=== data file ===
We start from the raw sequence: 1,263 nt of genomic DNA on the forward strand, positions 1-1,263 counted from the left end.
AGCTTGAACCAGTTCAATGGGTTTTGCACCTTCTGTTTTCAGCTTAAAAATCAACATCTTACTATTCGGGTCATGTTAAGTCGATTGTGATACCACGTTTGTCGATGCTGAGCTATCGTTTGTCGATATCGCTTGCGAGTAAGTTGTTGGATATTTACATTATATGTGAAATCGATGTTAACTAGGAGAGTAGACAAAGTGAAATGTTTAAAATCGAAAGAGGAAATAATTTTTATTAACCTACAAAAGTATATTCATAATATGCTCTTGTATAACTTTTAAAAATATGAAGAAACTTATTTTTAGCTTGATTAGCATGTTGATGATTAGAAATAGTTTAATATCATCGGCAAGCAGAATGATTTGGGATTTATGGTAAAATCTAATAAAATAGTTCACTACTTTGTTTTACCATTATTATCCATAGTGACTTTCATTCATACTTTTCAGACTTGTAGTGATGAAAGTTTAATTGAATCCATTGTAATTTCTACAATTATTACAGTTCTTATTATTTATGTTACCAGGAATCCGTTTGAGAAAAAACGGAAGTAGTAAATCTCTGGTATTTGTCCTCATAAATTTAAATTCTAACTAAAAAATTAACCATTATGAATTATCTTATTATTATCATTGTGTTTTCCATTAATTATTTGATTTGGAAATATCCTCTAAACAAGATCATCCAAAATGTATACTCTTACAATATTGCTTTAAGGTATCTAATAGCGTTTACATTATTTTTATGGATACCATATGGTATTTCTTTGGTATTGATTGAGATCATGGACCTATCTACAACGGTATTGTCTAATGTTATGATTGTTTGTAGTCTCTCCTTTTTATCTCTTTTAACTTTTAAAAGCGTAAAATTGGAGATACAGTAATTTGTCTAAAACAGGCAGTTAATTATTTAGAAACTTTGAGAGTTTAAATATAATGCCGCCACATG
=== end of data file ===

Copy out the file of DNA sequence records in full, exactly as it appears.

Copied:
We start from the raw sequence: 1,263 nt of genomic DNA on the forward strand, positions 1-1,263 counted from the left end.
AGCTTGAACCAGTTCAATGGGTTTTGCACCTTCTGTTTTCAGCTTAAAAATCAACATCTTACTATTCGGGTCATGTTAAGTCGATTGTGATACCACGTTTGTCGATGCTGAGCTATCGTTTGTCGATATCGCTTGCGAGTAAGTTGTTGGATATTTACATTATATGTGAAATCGATGTTAACTAGGAGAGTAGACAAAGTGAAATGTTTAAAATCGAAAGAGGAAATAATTTTTATTAACCTACAAAAGTATATTCATAATATGCTCTTGTATAACTTTTAAAAATATGAAGAAACTTATTTTTAGCTTGATTAGCATGTTGATGATTAGAAATAGTTTAATATCATCGGCAAGCAGAATGATTTGGGATTTATGGTAAAATCTAATAAAATAGTTCACTACTTTGTTTTACCATTATTATCCATAGTGACTTTCATTCATACTTTTCAGACTTGTAGTGATGAAAGTTTAATTGAATCCATTGTAATTTCTACAATTATTACAGTTCTTATTATTTATGTTACCAGGAATCCGTTTGAGAAAAAACGGAAGTAGTAAATCTCTGGTATTTGTCCTCATAAATTTAAATTCTAACTAAAAAATTAACCATTATGAATTATCTTATTATTATCATTGTGTTTTCCATTAATTATTTGATTTGGAAATATCCTCTAAACAAGATCATCCAAAATGTATACTCTTACAATATTGCTTTAAGGTATCTAATAGCGTTTACATTATTTTTATGGATACCATATGGTATTTCTTTGGTATTGATTGAGATCATGGACCTATCTACAACGGTATTGTCTAATGTTATGATTGTTTGTAGTCTCTCCTTTTTATCTCTTTTAACTTTTAAAAGCGTAAAATTGGAGATACAGTAATTTGTCTAAAACAGGCAGTTAATTATTTAGAAACTTTGAGAGTTTAAATATAATGCCGCCACATG